The myth of inferiority Shortly after the Tuskegee airmen entered combat, their performance was officially challenged and their removal from the combat zone was suggested by some. Using monthly unit histories, mission reports and other archived documents conserved by the Air Force, Haulman challenges nine popular misconceptions about the Tuskegee airmen and tries to bring some facts and perspective back to the story. As a result of this study, the Tuskegee airmen remained in the combat zone and allowed to continue their mission. Haulman details his investigation method concerning this claim and provides multiple references to back up his findings.
During an interview, one of the crew chiefs of the 301st FS indicated he had no recollection of such an event, and that the larger fuel tanks were obtained through the usual logistical channel.
Haulman indicates this myth might have found its origins in the fact that the tanks were delivered by train rather than the usual truck delivery.
An examination of the mission tasking method in use at the time also shows that it did not allow for any such requests to be made.
One of the few documents that shows how satisfied bomber groups were with their escorts indicates the highest level of escort efficiency in the 15th AF seems to have been achieved before the 332nd FG was engaged in escort missions and was the consequence of strategic and tactical decisions rather than the performance of a specific unit.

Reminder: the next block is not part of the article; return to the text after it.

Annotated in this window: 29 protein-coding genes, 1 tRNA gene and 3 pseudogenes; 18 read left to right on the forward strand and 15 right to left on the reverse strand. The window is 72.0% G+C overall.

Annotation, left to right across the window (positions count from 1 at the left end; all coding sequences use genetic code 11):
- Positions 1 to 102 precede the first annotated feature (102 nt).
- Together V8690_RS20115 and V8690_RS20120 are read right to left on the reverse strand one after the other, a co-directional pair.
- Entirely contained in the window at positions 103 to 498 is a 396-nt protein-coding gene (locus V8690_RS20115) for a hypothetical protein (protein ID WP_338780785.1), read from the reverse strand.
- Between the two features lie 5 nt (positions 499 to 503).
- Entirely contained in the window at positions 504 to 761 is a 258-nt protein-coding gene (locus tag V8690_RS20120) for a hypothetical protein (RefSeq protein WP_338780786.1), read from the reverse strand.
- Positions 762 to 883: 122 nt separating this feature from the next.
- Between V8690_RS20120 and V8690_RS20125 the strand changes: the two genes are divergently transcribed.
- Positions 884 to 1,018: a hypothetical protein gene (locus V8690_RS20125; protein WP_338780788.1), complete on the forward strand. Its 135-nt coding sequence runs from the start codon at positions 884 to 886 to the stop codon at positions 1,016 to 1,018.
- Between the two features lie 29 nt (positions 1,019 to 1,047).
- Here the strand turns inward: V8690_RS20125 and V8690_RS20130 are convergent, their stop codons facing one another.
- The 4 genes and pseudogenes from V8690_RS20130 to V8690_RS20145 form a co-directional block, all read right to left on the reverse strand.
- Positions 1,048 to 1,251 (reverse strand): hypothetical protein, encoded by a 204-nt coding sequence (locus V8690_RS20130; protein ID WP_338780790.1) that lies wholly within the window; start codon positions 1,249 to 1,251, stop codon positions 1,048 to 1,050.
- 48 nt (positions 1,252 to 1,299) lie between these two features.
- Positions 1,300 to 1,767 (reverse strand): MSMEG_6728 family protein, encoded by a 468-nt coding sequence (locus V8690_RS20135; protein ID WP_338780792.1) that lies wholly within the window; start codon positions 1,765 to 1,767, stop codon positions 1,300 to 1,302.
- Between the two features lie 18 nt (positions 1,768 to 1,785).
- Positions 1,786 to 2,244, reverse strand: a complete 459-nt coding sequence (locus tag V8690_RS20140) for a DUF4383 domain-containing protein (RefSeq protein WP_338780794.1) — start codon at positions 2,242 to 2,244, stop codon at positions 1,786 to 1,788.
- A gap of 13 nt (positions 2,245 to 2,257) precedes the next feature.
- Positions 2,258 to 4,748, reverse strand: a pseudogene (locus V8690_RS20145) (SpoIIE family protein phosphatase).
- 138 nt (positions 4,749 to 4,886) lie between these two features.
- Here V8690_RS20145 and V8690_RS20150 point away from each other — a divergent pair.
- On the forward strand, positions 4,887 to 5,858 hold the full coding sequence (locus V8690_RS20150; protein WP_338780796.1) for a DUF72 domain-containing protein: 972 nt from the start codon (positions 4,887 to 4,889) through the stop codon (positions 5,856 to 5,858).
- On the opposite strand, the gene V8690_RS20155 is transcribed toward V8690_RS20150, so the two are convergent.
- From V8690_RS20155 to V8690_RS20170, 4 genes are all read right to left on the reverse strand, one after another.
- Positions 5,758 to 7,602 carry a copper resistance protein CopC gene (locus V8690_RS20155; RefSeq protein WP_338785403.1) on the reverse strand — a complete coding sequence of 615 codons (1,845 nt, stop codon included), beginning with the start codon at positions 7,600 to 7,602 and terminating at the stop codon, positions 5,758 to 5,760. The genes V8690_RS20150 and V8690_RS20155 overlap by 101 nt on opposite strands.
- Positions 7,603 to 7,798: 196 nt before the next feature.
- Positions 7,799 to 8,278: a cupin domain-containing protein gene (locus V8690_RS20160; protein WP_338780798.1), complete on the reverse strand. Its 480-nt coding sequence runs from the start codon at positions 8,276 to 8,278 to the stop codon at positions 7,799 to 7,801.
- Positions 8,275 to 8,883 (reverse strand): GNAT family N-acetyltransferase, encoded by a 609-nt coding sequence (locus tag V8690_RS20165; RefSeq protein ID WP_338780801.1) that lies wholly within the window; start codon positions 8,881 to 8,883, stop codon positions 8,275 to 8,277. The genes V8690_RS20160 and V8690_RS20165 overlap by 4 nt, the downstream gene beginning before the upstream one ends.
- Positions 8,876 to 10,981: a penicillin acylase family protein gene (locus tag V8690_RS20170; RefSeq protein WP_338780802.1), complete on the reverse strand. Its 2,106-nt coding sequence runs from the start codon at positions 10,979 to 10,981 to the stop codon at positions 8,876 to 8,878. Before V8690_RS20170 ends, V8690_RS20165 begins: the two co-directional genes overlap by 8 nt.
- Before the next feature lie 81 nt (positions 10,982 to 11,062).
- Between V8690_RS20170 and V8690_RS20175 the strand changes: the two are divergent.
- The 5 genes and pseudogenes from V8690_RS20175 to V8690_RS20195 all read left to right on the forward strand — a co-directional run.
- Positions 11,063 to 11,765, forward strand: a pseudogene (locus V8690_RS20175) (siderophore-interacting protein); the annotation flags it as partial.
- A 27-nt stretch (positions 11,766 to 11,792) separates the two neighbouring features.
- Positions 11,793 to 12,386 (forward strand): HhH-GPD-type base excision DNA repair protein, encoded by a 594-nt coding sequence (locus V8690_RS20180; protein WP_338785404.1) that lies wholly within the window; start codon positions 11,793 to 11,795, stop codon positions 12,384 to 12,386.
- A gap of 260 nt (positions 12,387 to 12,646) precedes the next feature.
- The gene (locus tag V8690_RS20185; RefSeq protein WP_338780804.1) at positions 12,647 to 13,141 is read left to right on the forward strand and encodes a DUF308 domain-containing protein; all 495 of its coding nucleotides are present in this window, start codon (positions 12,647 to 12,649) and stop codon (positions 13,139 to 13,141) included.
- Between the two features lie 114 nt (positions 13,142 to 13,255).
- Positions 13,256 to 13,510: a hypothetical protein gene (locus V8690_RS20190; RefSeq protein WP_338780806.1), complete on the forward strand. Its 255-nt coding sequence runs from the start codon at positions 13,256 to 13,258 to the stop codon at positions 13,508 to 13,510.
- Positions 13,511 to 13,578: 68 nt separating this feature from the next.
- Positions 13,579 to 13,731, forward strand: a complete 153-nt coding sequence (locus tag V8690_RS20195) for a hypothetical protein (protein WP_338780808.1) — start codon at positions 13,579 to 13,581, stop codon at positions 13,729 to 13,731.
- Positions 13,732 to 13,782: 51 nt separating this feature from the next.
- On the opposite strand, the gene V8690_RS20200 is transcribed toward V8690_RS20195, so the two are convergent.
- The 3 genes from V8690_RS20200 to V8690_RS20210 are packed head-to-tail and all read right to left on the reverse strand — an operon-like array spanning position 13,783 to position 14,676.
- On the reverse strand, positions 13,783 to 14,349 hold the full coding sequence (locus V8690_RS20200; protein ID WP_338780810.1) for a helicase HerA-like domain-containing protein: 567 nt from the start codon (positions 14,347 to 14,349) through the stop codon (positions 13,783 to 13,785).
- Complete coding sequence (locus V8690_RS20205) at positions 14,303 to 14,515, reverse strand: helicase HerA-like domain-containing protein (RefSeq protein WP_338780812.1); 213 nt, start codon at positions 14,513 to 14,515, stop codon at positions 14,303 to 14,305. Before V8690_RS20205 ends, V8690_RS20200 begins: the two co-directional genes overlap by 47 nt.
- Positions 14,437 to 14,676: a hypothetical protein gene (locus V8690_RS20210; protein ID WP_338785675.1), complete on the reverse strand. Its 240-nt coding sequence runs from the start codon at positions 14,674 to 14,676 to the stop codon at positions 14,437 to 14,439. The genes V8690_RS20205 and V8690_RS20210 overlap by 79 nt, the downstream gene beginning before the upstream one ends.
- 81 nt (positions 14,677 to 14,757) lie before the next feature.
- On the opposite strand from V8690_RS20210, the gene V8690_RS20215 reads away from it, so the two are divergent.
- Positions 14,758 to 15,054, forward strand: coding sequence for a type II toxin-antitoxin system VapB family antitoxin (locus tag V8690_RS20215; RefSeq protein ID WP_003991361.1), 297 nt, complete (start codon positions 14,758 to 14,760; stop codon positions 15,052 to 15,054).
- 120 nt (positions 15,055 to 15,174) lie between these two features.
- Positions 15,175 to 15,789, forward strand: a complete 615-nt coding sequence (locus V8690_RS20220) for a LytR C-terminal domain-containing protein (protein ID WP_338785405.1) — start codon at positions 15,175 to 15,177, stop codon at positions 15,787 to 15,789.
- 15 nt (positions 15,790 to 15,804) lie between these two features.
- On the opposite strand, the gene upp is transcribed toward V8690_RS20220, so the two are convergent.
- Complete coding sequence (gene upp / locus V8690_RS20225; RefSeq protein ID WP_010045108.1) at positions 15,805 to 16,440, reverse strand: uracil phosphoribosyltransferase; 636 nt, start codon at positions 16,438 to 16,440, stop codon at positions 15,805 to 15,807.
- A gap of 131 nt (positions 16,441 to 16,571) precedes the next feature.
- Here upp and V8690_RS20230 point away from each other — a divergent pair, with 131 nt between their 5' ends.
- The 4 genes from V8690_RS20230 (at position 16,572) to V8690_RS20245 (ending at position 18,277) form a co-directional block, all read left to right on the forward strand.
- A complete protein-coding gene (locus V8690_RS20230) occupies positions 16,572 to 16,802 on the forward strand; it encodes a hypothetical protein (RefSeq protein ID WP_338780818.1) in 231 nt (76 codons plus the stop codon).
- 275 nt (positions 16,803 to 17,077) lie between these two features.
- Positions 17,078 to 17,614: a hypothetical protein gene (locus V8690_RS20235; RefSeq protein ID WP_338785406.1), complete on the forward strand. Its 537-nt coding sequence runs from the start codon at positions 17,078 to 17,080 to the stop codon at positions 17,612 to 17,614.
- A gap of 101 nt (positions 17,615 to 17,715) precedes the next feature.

Examination of the deployment of the pilots in such a position disproves this as most remained in combat after their fourth victory, making it possible for them to score a fifth victory.
The myth of being first to shoot down German jets Sometimes one hears the claim that the Tuskegee airmen were the first to shoot down German jets.
Pilots of the 332nd Fighter Group, "Tuskegee Airmen," the elite, all-African American 332nd Fighter Group at Ramitelli, Italy., from left to right, Lt. Another untrue assertion is that black pilots with four victories were sent home to stop them from achieving ace status.
He never claimed a fifth victory, and consequently this was never taken away or downgraded to half.
This is a difficult assertion to prove or disprove, being hardly quantifiable by nature.
However, no official documents show that the 332nd FG was specifically requested as escort by bomber groups.
In a sense, it was a step back toward more segregation.“ Haulman also notes that white members of the organizations were in leadership positions, and that black officers did not command white officers.